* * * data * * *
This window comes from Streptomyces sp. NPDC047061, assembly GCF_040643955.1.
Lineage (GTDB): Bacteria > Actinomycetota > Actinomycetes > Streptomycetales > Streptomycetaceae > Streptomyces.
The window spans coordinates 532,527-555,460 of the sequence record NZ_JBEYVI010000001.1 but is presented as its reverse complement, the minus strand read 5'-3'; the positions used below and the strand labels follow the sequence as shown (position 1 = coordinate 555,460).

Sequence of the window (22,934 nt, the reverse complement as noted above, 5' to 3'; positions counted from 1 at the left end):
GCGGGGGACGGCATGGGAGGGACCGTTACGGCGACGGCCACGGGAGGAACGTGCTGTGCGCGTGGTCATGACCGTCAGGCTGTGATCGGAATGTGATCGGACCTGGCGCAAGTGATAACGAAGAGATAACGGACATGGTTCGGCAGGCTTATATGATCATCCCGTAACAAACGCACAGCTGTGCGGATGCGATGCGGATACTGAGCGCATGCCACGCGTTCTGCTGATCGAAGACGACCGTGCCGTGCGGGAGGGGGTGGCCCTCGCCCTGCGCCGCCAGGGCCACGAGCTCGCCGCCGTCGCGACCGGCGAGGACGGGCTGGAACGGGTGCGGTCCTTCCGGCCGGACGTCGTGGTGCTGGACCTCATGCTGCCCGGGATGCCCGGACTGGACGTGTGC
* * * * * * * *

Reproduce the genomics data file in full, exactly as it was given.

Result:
This window comes from Streptomyces sp. NPDC047061, assembly GCF_040643955.1.
Lineage (GTDB): Bacteria > Actinomycetota > Actinomycetes > Streptomycetales > Streptomycetaceae > Streptomyces.
The window spans coordinates 532,527-555,460 of the sequence record NZ_JBEYVI010000001.1 but is presented as its reverse complement, the minus strand read 5'-3'; the positions used below and the strand labels follow the sequence as shown (position 1 = coordinate 555,460).

Sequence of the window (22,934 nt, the reverse complement as noted above, 5' to 3'; positions counted from 1 at the left end):
GCGGGGGACGGCATGGGAGGGACCGTTACGGCGACGGCCACGGGAGGAACGTGCTGTGCGCGTGGTCATGACCGTCAGGCTGTGATCGGAATGTGATCGGACCTGGCGCAAGTGATAACGAAGAGATAACGGACATGGTTCGGCAGGCTTATATGATCATCCCGTAACAAACGCACAGCTGTGCGGATGCGATGCGGATACTGAGCGCATGCCACGCGTTCTGCTGATCGAAGACGACCGTGCCGTGCGGGAGGGGGTGGCCCTCGCCCTGCGCCGCCAGGGCCACGAGCTCGCCGCCGTCGCGACCGGCGAGGACGGGCTGGAACGGGTGCGGTCCTTCCGGCCGGACGTCGTGGTGCTGGACCTCATGCTGCCCGGGATGCCCGGACTGGACGTGTGC